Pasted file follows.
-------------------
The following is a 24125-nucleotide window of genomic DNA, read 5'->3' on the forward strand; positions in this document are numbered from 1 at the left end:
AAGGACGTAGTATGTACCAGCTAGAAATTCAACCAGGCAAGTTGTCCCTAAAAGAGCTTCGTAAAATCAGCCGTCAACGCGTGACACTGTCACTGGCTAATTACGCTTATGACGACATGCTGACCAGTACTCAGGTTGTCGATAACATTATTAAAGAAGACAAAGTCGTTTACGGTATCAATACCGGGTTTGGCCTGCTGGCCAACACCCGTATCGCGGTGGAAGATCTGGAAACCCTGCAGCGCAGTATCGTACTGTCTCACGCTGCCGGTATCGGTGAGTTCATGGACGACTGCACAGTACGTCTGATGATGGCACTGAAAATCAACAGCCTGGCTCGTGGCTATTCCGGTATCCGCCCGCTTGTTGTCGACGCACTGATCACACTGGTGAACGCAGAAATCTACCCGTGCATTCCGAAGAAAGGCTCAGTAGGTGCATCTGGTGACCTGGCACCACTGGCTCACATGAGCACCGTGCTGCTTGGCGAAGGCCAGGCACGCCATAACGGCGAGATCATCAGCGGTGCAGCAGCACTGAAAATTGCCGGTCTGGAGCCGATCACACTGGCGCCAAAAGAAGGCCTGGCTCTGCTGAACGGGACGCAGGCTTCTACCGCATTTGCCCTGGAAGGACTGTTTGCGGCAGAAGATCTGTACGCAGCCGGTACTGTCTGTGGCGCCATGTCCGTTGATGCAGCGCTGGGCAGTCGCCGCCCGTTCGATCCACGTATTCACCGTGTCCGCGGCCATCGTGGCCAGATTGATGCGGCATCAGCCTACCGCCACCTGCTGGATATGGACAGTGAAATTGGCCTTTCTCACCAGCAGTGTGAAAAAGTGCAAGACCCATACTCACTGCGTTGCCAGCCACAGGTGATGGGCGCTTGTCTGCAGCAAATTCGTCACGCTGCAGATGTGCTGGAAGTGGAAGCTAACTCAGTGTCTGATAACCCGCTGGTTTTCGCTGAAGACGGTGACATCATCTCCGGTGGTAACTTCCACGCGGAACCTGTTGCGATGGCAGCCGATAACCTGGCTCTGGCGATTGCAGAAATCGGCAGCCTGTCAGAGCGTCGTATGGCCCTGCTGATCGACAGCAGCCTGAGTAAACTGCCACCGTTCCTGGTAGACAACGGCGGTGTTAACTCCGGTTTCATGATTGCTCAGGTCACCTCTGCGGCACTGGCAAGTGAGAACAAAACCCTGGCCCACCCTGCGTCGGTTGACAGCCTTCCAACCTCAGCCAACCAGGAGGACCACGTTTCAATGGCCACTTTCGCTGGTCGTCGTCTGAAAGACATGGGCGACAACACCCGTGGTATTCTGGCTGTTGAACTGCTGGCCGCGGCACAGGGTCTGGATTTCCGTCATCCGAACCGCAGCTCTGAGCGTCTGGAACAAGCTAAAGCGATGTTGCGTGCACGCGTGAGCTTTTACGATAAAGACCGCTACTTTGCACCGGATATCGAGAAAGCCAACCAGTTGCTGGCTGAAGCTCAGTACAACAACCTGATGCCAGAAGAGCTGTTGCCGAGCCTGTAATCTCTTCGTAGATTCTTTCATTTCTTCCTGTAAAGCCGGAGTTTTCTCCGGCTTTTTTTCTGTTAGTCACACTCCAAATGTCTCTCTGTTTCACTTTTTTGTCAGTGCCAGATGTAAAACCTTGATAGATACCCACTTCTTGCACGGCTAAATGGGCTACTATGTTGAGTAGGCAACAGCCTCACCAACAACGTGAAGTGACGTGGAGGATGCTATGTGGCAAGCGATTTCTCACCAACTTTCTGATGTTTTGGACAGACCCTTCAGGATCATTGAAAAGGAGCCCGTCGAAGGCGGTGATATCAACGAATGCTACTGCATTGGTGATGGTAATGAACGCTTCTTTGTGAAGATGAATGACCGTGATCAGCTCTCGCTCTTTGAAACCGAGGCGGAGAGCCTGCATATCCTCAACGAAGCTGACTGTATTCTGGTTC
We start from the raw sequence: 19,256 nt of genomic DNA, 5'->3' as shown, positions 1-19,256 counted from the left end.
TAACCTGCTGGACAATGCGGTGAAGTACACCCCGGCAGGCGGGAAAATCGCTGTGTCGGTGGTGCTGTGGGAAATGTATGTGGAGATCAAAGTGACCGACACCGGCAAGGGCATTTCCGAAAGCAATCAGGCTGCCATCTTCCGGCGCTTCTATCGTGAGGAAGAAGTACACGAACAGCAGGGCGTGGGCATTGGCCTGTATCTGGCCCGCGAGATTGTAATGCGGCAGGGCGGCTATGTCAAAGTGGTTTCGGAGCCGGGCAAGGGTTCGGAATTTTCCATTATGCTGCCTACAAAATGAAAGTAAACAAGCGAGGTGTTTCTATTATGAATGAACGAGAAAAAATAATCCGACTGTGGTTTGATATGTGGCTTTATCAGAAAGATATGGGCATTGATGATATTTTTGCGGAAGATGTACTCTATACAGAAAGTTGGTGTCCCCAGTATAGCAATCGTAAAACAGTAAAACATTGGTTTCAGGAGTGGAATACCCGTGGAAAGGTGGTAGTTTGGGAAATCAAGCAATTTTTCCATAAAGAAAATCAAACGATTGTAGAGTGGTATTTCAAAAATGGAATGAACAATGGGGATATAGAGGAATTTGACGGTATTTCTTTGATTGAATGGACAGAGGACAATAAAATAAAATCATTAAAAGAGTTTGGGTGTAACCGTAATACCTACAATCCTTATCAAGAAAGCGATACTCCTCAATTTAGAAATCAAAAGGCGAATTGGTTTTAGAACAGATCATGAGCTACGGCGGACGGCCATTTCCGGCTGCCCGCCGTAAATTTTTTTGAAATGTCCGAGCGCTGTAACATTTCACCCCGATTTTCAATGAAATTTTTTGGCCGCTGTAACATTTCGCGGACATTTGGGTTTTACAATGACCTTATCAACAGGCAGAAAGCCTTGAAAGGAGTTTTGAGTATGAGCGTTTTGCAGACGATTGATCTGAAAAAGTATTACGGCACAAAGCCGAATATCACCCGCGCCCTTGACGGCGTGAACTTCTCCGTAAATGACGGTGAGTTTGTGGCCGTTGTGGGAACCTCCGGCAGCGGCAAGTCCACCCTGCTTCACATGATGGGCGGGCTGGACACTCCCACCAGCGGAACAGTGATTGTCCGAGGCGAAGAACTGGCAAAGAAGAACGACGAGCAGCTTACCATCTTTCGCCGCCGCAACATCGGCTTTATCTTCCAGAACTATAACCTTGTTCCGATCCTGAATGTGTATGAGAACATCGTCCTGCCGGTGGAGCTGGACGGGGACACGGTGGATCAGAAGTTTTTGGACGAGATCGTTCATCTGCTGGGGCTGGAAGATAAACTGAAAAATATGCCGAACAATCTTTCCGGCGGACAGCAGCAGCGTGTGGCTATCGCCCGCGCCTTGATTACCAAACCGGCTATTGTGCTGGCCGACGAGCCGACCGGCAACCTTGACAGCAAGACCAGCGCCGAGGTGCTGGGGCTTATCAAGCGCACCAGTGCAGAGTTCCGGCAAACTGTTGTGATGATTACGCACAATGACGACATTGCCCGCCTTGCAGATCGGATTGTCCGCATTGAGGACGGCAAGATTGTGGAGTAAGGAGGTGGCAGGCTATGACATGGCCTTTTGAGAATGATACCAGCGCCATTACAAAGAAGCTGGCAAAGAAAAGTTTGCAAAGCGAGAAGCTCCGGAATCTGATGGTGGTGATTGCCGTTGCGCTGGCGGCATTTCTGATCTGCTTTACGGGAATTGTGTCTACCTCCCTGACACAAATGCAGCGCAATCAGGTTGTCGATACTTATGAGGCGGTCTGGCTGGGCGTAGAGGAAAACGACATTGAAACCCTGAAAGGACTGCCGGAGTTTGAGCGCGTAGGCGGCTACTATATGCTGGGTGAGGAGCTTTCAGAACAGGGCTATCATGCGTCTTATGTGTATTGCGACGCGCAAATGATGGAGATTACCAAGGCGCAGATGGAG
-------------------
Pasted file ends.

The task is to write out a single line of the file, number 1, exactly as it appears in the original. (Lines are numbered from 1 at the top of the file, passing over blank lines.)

The following is a 24125-nucleotide window of genomic DNA, read 5'->3' on the forward strand; positions in this document are numbered from 1 at the left end: